Based on all of the research I have done, including speaking to many other expat families who made this journey before me, the Letter of Intent should demonstrate that you will be an asset- and not a burden- on your new country if they approve your non lucrative visa.


To do this, the Letter of Intent for your visa application should include the following information:

1. Why you want to move to a new country (be specific but not too long)

2. How you plan to support yourself in the new country (especially for a non lucrative visa, where there may be working restrictions in place)

3. Specify that you are relatively healthy, have a clean background, and have obtained the proper health insurance. (Or in other words, meet the other requirements for your visa application.)


Here is our example Letter of Intent, which I also provided in Spanish (thank you again, Google Translate):



Feel free to use my example as a template to get started on what you want to include in your letter for your own family's visa application.


Make sure you create a letter that is UNIQUE to your situation. You really want the consulate to see you as people, and as a family, instead of just another paper application. 🥰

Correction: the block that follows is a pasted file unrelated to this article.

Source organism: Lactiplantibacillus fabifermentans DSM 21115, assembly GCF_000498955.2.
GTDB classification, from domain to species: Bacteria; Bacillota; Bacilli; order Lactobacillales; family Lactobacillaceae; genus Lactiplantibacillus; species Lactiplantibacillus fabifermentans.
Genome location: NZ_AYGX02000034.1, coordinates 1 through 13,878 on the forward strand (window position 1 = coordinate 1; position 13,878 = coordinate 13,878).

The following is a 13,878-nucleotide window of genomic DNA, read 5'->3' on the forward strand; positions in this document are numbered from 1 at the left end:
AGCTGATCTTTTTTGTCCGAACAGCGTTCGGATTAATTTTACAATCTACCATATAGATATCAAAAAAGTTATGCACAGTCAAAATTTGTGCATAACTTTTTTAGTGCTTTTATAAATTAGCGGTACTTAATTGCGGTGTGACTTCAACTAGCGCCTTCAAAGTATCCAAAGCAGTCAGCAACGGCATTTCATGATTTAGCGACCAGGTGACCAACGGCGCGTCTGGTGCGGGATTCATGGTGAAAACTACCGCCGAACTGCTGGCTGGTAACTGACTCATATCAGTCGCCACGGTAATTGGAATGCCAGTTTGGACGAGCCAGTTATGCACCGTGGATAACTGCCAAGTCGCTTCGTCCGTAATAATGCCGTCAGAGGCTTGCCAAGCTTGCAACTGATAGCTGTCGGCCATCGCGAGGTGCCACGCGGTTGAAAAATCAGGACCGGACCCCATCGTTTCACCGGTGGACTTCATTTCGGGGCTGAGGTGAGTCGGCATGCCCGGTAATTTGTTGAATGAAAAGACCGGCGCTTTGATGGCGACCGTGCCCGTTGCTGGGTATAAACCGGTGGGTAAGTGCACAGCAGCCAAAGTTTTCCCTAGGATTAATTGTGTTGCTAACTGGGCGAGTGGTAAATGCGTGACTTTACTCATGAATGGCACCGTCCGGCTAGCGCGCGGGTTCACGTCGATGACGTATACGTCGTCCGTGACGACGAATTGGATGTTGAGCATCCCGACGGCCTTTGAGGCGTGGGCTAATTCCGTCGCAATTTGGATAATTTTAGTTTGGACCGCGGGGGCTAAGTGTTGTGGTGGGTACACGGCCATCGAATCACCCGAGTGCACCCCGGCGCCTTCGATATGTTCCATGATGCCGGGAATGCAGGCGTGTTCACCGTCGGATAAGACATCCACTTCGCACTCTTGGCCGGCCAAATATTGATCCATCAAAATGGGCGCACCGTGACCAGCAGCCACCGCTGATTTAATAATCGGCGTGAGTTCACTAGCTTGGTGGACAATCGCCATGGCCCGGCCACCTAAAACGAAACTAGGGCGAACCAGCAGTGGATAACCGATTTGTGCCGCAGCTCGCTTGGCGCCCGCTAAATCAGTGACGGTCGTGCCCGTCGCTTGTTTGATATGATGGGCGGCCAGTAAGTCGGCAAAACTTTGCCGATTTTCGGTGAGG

It's also important that this be translated into the native language of your destination country.


I know this seems repetitive since I mentioned it already, but I was surprised to hear that some visa applicants don't do this- and it is an important detail that shows you really do want to become a part of the culture and the country you are requesting to live in.


It also prevents any issues with translation errors, because sometimes translations can change the meaning of certain words or phrases, and you will want to make sure that you are actually saying the right things.


(You can read our post about visa document translation services for more helpful information about translating your visa documents into the language of your destination country.)


You want your Letter of Intent to make a great statement about yourself and your family, explaining why you want to move abroad with family and how you will be a contribution to your new country of residence.


Lastly, I want to talk about what NOT to include in the Letter of Intent for your visa application.